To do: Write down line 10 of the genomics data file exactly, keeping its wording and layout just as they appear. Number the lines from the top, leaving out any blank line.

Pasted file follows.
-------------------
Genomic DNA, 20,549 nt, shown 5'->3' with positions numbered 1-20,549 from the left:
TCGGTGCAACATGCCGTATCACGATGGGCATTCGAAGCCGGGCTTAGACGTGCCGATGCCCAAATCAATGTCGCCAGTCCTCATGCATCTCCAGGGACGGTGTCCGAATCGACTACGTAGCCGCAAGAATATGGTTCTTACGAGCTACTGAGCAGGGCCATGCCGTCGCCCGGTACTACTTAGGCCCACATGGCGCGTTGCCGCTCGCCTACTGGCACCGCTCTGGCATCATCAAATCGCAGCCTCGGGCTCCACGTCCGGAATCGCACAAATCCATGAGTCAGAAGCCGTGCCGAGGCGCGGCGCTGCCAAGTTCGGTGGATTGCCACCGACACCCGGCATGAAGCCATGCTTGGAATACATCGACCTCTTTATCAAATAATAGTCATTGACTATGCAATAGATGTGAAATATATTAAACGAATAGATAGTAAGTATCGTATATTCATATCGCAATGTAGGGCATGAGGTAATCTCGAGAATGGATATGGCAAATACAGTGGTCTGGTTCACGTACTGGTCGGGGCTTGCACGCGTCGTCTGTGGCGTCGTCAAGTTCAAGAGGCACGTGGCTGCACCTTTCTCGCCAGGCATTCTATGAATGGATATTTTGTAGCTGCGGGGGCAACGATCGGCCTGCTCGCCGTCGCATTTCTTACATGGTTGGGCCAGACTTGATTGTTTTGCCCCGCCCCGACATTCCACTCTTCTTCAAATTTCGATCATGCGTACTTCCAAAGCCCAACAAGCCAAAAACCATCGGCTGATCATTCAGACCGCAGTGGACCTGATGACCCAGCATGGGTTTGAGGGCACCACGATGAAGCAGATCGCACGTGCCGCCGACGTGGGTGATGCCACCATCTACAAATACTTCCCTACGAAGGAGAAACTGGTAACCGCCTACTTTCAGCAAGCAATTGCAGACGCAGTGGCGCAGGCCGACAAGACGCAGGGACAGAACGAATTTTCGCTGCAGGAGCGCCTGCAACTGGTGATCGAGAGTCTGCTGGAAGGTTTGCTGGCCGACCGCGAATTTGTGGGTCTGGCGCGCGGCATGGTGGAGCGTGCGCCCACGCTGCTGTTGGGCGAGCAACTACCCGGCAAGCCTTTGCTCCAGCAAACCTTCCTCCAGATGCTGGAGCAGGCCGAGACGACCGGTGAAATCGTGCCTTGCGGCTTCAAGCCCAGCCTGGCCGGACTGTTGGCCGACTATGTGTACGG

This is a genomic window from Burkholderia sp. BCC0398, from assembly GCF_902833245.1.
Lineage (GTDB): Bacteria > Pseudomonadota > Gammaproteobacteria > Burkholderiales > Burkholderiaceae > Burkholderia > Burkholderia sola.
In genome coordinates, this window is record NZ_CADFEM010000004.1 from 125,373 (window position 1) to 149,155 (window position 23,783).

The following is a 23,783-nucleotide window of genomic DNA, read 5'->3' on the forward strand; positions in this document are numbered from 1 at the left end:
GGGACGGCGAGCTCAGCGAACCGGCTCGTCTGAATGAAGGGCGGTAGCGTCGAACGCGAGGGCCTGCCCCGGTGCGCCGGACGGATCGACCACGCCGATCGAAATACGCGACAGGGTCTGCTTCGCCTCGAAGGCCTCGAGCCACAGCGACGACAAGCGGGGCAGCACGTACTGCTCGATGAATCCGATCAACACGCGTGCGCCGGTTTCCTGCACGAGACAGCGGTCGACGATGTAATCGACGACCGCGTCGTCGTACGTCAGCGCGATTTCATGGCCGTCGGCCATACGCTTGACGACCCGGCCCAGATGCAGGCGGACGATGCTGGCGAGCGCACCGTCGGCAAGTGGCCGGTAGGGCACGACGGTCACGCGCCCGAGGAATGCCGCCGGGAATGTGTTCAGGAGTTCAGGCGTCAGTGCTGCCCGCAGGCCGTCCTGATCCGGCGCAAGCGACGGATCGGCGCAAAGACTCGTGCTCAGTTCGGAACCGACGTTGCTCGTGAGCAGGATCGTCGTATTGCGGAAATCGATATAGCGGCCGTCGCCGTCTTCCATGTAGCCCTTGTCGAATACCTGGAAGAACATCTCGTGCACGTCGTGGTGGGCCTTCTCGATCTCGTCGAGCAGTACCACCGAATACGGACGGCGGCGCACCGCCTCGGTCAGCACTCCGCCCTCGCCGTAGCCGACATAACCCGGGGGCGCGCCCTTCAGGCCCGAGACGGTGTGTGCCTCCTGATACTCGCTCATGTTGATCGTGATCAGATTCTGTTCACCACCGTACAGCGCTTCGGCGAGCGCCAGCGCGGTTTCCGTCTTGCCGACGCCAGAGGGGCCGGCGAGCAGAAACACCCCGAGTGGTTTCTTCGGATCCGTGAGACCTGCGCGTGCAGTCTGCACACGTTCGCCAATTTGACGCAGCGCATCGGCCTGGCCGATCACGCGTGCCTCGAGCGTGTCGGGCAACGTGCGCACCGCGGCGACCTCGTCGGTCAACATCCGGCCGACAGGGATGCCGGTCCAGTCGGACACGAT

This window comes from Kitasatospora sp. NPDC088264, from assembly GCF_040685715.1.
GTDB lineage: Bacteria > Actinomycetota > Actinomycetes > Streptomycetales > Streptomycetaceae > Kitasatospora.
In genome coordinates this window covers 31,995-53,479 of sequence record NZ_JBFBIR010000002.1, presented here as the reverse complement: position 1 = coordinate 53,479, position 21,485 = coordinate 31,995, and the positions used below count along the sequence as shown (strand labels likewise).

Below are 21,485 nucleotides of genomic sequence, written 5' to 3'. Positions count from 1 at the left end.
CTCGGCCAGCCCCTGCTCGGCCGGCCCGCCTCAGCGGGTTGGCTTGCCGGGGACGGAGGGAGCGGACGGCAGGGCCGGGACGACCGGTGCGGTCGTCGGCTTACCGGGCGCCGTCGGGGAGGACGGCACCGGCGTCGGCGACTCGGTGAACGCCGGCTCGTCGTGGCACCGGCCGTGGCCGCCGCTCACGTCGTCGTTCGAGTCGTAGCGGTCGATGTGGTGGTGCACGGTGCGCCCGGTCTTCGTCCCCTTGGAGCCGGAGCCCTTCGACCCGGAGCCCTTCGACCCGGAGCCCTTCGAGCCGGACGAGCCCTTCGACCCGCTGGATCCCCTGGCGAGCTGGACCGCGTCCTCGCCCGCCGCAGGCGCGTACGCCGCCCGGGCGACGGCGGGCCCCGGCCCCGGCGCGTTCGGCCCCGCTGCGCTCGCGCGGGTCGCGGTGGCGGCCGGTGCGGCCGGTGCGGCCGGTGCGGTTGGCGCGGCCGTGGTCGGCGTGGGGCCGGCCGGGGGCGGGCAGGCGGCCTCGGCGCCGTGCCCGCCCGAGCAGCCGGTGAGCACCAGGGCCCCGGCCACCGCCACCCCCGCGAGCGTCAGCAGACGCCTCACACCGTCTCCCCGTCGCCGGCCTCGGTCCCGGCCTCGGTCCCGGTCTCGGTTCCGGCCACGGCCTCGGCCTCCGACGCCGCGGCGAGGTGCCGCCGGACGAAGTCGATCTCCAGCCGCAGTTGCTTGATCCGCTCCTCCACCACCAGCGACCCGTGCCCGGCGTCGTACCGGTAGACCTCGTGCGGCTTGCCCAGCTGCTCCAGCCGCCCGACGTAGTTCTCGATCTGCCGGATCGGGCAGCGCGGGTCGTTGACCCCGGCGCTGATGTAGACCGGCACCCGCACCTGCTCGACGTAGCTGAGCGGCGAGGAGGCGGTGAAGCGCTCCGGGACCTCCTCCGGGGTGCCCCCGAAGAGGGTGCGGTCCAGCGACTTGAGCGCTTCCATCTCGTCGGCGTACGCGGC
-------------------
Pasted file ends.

In genome coordinates this window covers 31,995-53,479 of sequence record NZ_JBFBIR010000002.1, presented here as the reverse complement: position 1 = coordinate 53,479, position 21,485 = coordinate 31,995, and the positions used below count along the sequence as shown (strand labels likewise).